While the airing of Miami Vice’s final episode, entitled Freefall, was anticlimactic — the show had been declining in both quality and popularity for at least two seasons — it was consequential enough that NBC aired the two-hour movie on a Sunday evening, instead of in the show’s normal Friday evening slot. But the significance of Miami Vice was not its death; it was its life. It’s hard to imagine any television show today having the cultural influence of peak Miami Vice. In the mid 1980s, it defined what was cool in fashion, music, cars, and of course television. Don Johnson even made the mullet stylish. For about a week.
One oddity of the Miami Vice finale is that it wasn’t the final original episode of the show to air. Four episodes from the final season aired subsequently: Three on NBC the following month, and one — considered too controversial for prime-time broadcast television — for the first time in January 1990, on the USA Network.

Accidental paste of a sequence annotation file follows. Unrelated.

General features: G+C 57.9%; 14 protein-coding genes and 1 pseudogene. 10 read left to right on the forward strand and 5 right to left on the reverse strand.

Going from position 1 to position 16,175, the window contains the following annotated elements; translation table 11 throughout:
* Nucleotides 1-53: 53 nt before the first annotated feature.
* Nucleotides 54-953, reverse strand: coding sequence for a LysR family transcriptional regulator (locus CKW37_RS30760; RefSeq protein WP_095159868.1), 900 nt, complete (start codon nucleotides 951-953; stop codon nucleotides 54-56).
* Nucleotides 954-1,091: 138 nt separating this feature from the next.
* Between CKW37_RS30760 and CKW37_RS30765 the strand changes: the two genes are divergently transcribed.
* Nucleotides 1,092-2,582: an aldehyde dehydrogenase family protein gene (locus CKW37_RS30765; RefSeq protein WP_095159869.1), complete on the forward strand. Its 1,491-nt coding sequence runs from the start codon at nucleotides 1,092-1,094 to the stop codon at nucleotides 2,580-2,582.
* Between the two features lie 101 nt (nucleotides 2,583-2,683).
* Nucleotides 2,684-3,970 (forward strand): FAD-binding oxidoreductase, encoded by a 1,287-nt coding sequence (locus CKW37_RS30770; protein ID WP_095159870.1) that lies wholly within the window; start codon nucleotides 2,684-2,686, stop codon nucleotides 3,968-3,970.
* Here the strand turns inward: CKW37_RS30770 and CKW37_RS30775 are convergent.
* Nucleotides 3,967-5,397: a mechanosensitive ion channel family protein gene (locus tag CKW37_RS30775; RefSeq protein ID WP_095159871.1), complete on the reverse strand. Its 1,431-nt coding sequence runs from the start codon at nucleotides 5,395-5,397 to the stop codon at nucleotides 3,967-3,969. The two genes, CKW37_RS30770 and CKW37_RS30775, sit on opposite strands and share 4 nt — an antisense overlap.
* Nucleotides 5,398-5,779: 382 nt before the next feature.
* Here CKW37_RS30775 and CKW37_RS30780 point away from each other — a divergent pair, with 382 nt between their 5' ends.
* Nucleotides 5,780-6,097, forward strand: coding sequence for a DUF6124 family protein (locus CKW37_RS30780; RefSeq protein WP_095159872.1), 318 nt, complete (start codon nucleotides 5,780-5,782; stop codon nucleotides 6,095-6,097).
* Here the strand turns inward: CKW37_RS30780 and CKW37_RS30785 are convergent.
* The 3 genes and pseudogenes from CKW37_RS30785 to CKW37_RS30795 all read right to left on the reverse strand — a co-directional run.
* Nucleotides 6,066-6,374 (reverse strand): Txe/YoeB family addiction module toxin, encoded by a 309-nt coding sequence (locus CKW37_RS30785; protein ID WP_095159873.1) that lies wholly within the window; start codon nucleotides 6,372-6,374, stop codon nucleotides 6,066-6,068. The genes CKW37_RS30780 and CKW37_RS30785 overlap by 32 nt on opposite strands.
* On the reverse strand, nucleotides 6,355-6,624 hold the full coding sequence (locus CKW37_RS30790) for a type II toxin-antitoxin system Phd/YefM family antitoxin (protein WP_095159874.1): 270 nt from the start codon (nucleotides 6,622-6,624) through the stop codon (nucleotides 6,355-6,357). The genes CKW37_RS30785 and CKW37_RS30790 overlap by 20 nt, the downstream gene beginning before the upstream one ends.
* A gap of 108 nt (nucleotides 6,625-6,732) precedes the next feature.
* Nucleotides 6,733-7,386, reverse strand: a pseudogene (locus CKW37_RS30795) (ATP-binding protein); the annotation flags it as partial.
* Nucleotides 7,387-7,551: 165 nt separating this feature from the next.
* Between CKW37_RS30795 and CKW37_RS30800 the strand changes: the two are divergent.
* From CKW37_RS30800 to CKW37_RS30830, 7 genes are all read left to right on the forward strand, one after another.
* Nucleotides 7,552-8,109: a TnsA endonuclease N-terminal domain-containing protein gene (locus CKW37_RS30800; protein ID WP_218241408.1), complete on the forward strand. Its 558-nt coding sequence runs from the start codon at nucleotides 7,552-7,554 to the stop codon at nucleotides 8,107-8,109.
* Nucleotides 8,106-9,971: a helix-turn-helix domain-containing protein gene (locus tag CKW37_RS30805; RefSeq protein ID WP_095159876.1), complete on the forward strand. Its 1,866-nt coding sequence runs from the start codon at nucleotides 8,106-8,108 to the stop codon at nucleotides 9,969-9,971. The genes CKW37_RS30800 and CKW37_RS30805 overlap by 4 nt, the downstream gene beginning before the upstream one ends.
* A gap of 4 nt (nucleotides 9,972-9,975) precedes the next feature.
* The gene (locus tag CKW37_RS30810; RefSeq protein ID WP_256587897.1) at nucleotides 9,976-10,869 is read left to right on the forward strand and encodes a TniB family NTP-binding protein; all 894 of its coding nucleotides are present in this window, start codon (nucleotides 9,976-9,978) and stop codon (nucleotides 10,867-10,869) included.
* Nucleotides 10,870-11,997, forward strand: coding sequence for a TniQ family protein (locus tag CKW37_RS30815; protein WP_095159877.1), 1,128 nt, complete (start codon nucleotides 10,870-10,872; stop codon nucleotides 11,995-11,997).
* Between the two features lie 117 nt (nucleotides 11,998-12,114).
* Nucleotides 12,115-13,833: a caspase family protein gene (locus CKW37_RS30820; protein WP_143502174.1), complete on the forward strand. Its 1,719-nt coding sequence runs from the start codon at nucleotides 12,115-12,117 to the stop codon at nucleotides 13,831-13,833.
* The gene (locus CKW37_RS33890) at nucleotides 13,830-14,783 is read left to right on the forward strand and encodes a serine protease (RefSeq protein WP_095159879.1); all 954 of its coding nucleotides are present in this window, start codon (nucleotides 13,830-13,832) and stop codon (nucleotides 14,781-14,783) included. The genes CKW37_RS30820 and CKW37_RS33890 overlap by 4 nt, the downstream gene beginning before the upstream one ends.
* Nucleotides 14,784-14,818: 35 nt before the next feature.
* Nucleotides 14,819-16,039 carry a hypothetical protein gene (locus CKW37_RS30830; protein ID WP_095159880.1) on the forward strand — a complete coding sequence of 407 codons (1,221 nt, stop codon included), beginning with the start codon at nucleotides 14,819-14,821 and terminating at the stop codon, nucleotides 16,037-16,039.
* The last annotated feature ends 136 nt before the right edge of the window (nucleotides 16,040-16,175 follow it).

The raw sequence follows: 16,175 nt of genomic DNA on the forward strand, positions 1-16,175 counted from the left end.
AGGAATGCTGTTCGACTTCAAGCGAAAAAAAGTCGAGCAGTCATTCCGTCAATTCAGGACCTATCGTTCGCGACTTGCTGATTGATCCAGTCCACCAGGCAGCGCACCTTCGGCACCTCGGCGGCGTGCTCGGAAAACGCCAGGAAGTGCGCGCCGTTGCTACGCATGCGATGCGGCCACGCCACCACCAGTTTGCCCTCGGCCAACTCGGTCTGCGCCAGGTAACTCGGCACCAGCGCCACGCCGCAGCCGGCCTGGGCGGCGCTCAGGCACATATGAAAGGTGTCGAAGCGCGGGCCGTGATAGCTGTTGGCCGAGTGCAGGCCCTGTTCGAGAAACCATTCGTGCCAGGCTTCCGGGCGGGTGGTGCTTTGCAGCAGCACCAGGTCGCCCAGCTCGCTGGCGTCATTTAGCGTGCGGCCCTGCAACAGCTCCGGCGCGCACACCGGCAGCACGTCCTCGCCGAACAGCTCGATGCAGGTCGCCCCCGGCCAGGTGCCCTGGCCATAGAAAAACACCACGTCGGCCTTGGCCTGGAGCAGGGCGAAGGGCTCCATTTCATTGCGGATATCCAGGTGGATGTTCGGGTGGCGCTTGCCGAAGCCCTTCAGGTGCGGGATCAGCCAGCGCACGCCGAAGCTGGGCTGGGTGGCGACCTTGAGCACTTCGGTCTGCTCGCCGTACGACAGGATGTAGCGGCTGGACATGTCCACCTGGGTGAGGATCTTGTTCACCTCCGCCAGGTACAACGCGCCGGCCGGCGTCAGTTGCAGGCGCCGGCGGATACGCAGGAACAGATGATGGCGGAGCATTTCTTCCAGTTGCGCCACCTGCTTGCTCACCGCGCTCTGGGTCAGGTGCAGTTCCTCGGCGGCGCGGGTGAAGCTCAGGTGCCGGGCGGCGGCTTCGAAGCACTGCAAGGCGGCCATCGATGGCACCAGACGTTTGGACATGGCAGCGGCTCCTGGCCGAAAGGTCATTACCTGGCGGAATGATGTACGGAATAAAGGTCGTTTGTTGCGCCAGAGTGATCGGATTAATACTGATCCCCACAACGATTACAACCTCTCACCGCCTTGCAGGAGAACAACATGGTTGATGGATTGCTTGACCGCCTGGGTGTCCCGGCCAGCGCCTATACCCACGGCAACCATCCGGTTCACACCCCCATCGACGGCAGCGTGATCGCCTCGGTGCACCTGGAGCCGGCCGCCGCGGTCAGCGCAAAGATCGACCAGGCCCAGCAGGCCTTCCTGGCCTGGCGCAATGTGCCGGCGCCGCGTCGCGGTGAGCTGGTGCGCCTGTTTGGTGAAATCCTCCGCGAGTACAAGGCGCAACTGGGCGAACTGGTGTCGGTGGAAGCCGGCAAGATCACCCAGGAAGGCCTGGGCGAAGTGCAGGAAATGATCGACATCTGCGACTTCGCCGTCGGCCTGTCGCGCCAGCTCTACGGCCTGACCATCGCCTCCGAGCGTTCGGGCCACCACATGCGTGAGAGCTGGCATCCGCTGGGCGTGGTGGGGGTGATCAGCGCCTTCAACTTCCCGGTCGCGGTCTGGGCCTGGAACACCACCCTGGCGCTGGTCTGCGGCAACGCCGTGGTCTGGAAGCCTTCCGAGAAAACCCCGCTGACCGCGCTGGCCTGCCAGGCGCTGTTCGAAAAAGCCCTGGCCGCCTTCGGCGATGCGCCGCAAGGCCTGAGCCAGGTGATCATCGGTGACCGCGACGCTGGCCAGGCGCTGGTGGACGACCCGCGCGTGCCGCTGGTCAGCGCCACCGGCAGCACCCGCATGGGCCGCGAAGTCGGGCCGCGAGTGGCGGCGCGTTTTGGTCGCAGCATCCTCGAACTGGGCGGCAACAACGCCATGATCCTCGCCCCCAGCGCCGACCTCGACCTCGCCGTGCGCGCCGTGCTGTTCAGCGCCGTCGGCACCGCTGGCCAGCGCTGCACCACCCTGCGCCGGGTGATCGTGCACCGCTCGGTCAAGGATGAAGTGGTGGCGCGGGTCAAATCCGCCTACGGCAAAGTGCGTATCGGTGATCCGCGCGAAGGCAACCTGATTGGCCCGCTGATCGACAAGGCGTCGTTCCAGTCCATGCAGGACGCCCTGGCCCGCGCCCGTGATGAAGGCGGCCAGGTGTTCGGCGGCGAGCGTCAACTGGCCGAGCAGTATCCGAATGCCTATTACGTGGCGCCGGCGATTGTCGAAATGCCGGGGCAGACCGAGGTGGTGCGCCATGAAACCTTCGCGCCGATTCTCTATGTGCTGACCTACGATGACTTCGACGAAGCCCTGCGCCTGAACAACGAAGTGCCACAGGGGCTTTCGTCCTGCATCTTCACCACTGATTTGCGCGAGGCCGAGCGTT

Freefall was far from the show’s best effort; like many of the final season’s episodes, it was a caricature of the elements that had originally made the show a trendsetter. If you’re not familiar with Miami Vice and are looking to see it at its best, check out Miami Vice, Twenty for Twenty, a blog post I wrote back in 2004 on the 20th anniversary of the show’s premiere. The post lists my favorite episodes and explains how I chose them. Many of the links in the post are broken, but the content still holds up.
Miami Vice episodes, even the best ones, come across as hopelessly dated when viewed today. Which is kind of the point: A show that was so intrinsically of its time cannot be judged by the standards of modern television. To the contrary, it serves as a finely-preserved remnant of its era, an opportunity for those who didn’t experience 1980s pop culture to gain an appreciation and for those who did to reminisce.